Also, the waiter, assuming that you already know what this is all about, will ask you before printing your bill if you’d like to add service. They will ask you, with their heart in their hand, “¿Desea añadir el servicio?”. This is the moment of truth, the moment where you let them know if that service was adequate, if they were quick enough to bring you the side dish you asked for, or if they were bright enough to get your order right.
So it’s your chance to say a simple “Sí” and bring a smile to their face – but there may be that rare moment where a “No” was definitely earned. That’s your call. And, of course, you can certainly feel free to leave more than that 10% for your appreciative waiter.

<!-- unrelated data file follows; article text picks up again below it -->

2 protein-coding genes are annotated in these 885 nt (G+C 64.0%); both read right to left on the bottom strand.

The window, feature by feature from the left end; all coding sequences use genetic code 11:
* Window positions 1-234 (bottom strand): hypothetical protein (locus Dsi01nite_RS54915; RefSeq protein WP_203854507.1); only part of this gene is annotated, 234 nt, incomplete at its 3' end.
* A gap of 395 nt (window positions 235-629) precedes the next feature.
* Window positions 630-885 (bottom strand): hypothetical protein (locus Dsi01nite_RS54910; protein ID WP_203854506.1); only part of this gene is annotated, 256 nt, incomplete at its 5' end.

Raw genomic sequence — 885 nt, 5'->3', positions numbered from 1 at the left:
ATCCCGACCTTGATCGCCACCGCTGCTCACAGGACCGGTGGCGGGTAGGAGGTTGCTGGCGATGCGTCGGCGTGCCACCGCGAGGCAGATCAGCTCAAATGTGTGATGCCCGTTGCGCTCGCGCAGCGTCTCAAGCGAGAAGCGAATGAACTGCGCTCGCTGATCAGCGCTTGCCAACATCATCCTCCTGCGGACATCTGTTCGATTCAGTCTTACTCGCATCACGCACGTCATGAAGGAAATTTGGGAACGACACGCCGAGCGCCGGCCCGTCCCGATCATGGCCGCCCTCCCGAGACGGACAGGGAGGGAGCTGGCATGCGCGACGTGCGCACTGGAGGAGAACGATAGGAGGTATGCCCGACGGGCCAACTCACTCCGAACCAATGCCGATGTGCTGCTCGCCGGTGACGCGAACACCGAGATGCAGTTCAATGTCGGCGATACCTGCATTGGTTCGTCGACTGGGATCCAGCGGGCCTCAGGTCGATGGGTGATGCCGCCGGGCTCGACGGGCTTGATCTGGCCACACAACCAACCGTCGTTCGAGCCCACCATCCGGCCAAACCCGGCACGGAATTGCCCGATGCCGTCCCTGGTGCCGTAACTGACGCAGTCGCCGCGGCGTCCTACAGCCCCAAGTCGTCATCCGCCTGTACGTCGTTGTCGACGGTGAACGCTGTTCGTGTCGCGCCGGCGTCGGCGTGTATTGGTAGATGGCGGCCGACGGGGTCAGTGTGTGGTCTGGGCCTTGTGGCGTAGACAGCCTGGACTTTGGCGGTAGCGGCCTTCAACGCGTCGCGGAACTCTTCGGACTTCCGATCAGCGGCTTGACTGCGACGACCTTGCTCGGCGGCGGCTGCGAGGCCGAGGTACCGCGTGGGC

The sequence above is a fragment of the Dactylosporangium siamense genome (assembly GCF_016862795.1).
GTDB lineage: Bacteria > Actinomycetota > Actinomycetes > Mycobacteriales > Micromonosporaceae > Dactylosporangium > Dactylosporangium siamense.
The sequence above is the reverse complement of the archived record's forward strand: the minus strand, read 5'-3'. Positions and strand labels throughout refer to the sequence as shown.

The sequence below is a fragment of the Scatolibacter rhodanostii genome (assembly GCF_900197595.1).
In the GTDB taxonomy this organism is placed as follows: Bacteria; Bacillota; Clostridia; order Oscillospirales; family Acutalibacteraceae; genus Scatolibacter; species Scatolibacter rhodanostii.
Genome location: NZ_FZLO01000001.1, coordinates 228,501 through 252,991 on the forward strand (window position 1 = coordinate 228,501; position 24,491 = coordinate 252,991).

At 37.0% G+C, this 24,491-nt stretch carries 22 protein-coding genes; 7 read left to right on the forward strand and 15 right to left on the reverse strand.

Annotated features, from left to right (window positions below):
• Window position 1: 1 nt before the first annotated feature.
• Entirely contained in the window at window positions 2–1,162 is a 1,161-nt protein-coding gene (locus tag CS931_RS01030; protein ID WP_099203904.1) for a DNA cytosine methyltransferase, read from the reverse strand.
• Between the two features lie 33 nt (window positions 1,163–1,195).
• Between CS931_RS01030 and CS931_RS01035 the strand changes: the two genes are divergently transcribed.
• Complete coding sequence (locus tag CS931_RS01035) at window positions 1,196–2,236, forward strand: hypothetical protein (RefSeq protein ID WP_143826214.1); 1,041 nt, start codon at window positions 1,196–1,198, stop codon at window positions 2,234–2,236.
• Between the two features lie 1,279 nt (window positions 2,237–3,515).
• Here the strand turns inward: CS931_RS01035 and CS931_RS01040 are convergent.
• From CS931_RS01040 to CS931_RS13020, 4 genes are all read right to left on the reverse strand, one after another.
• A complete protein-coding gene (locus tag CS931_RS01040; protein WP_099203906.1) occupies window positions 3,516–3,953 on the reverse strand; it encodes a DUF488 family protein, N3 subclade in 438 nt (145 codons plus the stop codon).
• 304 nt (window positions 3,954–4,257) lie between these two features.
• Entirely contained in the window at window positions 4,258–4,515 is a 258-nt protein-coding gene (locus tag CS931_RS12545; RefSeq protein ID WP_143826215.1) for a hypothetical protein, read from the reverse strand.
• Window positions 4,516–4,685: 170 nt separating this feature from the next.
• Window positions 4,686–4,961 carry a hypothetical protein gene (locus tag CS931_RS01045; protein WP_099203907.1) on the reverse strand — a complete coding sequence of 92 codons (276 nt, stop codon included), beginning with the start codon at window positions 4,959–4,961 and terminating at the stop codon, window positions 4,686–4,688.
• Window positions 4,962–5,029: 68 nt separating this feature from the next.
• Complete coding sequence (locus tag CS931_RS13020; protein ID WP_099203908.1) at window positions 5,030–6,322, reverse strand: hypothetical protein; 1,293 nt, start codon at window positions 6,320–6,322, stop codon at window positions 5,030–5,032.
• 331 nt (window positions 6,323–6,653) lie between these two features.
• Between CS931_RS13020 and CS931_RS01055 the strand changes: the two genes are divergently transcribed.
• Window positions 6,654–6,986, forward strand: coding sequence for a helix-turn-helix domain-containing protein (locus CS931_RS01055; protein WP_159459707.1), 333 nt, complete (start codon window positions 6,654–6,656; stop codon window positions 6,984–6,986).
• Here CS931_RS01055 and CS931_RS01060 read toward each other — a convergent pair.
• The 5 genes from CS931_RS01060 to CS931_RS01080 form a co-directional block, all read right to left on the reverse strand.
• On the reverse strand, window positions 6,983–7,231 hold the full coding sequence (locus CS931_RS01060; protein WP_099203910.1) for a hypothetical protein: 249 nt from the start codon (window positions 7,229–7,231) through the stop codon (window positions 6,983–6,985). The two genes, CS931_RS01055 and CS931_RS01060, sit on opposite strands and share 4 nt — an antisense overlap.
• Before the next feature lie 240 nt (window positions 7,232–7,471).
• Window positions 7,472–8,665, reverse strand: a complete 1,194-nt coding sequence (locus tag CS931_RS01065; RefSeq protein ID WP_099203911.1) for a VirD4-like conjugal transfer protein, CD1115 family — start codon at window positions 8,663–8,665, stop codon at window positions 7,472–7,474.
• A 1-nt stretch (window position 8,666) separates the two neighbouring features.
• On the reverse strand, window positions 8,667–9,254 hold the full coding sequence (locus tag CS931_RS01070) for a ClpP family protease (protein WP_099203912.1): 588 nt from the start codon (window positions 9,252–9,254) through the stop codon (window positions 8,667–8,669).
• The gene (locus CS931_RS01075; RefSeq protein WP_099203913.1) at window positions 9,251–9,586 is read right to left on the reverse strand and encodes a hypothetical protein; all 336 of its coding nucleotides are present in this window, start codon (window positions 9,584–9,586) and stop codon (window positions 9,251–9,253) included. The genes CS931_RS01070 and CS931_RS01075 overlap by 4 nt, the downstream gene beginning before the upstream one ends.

So that you know what it’s all about, here’s the translation of that tiny notice, in plain English, and in text that is large enough to read:
This notice is to inform consumers that this commercial establishment suggests a tip that corresponds to 10% of the bill, which can be accepted, rejected or modified by you according to the service received. When requesting the bill, indicate if you would like to include said amount or not, or indicate the amount that you would like to give as a tip. 100% of the tips collected in this establishment go to the staff. In case you have any difficulties with tipping, you can lodge a complaint with the Superintendence of Industry and Commerce.
Have you had any interesting experiences with tipping/service/waiters in Colombia? Please share them here!